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jhb171achill last won the day on June 16

jhb171achill had the most liked content!

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About jhb171achill

  • Rank


  • Biography
    I was born at a very early age. I am still here and will remain until I am no longer with us.


  • Location
    At the moment, actually, right here. Where I'm sitting.


  • Interests
    Subversive conformity and gazing at things.


  • Occupation
    Irrelevant Data Collector

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  1. Why can't they employ staff 24 hours to chase away the vermin who do this, and cover everywhere with graffiti!
  2. I hear ya, Glenderg! (Glad it was long after jhb171Senior's time in the Inchicore Drawing Office! 🤣 )
  3. Thanks to Roderick Bruce for this, it might be useful to those modelling CIE steam.
  4. I think the IRRS may have track plans - certainly they'll have photos. Very welcoming for documentary stuff and visits, but they don’t let even members near their photo archive.
  5. I’ve tended to read these mags the day I get them, and set aside to leaf through over coming weeks. After that, with a few exceptions they get recycled! I almost never buy them now, though Santa always brings me some....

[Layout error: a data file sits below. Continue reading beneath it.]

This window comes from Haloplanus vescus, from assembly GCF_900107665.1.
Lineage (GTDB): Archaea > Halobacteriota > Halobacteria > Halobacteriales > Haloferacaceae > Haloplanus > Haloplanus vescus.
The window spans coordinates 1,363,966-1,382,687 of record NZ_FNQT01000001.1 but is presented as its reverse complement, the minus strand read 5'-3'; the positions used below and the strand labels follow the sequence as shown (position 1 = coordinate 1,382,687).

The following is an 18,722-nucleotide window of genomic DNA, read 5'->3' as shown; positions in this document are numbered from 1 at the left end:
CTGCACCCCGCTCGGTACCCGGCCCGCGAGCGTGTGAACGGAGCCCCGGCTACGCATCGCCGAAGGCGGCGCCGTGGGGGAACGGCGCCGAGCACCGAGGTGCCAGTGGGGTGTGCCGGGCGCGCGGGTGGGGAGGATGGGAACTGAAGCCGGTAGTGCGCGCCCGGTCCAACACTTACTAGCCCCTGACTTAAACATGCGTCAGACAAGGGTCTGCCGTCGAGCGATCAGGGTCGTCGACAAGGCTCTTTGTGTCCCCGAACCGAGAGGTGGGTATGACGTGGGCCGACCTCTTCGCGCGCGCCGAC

6. I cannot provide numbers, but a few I recall, which may be taken as typical of the 1972-82 period, on the Nenagh branch, and Rosslare - Waterford - Limerick, Limerick - Athenry - Claremorris - Ballina, and Mallow - Tralee. I travelled behind 190 or 191 one sunny evening from Rosslare to Waterford. It has a Dutch van and three laminates. The service from Rosslare to Limerick often, in those days, had 4 or 5 bogies, but with enough passengers to put in one. I never saw a Craven once on that service at all, though of course the odd one might have put in an appearance. The service was almost always 141 / 181. The Limerick - Ballina was usually two carriages and a van. The van was a four wheel genny - in fact I think this was the last line they were used on. Latterly it was a BR or Dutch. No Cravens - here it was the last few Bredins, Park Royals and various laminates (usually laminates). Haulage was within that time almost exclusively 141 / 181 type. Mallow - Tralee could be an "A" or a single 141 or 181. I think they sometimes used an engine that had been on a goods - which would explain an "A". Bogie vans were here earlier, with up to five behind them. As well as the inevitable laminates and Park Royals, which formed most rural services (plus Cobh), this particular run might also include Cravens. In this period, main line services on all lines were indiscriminate mixes of Cravens, Park Royals (including former suburban types), the last few Bredins (up to about 1975/6), and all the variations of the laminate theme. 24XX dining cars were the norm everywhere, Cork and "Enterprise" included, irrespective of what stock was used - with the exception of the Mk 2s, the forst air conditioned carriages. From 1972, these AC stock were introduced as the "Supertrains", quickly taking over many main routes. These ran in sets, never being mixed with other services, except if a mail train of Mk 2 had an older TPO or other stock behind it, or in the case of an AC train taking locked-off stock trailed behind it. Even this was exceptionally rare, and it may be taken by modellers wishing to run accurate trains that for any period when both AC and non-AC stock was running, that the rule is - Supertrain - BREL Mk 2 stock ONLY, with appropriate genny vans. Not Dutch or BR vans, let along 4-wheel ones. Everything else - anything BUT Supertrain stock, mixed and matched. So - that means (in the BnT era), any four wheel van, BR van or Dutch van, can run with any Craven, laminate, Park Royal or Bredin. Up to 1974 in the Cork and Dublin area, an occasional (now BnT) old GSWR wooden bogie too. Sets all of one type would have been very rare indeed, even on the Cork line, where the dining car at least would be a wooden-framed 24XX type, as at Downpatrick.